Having seen two other productions of Almost, Maine, the BC actors brought personal elements to the characters that made this performance especially pleasurable. I have never quite laughed as hard watching the segment “Sad and Glad” as I did watching Villian the waitress break the much needed tension, nor in “Seeing the Thing” where Elizabeth Koennecke took Rhonda and made her standard, tough exterior, a humorous persistence that came through as nothing but honest.

The play breaks your heart and puts it back together repeatedly, most notably when Michael Pisaturo as the anonymous man watches Hope (Lexi Auth) and his face reads the soft knowing of his identity, as well as the love for a girl he has not seen in years.

However, my favorite scenes have always been the simple Prologue, Interlogue, and Epilogue sequence following Pete (Brett Murphy) as he tells his love that sitting beside him, she is actually as far away from him as possible. Cuteness then ensues.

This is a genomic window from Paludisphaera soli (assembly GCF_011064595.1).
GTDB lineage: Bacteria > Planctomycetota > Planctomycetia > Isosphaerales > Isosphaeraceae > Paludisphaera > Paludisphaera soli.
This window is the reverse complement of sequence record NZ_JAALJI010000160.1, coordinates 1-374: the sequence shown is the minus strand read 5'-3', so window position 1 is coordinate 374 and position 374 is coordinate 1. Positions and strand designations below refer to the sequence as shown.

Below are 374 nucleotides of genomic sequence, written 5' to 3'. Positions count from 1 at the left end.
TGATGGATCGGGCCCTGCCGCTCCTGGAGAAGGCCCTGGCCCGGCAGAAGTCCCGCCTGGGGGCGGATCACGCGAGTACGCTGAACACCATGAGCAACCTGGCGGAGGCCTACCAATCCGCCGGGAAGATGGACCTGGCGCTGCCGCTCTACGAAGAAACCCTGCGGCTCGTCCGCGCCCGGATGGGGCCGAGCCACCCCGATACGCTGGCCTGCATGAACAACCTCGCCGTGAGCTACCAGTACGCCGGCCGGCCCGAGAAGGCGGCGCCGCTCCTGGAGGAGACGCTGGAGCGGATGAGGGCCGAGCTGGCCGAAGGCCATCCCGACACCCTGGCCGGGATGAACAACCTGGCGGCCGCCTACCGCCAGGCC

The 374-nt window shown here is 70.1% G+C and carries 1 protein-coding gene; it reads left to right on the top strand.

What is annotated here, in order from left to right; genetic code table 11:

Great job, BC Theatre Department!

Robsham Hosts Production of For Colored Girls Who Have Considered Suicide When the Rainbow is Enuf

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Thursday March 20 – Sunday March 23

Thurs – Sat 7:30 p.m.; Sun 2:00 p.m. Robsham Theater

Written by Ntozake Shange, the play first opened on Broadway in 1976 and has since been adapted to television, film, and book form. A combination of poetry, song, and a variety of dance styles, the show stars seven dazzling African American women dressed in different colors performing a series of poems. This group of fierce women hail from seven different cities and come together to express the struggles and obstacles they have faced and overcome, finding their rainbows through love, friendships, pain, suffering, and music.

The Black Box theater in Robsham is cozy, dim, and perfect for the interactive nature of the performance. Multiple small tables for audience members are located in the middle of the stage, with more seating situated in front and to the side. All seven actresses performed the characters effortlessly, each one a little different, but all together powerful in their interactions.

If you haven’t already picked up your ticket, you’re going to have to scalp someone else’s because all performances are sold out! Great job to the ladies of the Rainbow and all of the directors, performers, and crew that put this show together. It’s must see!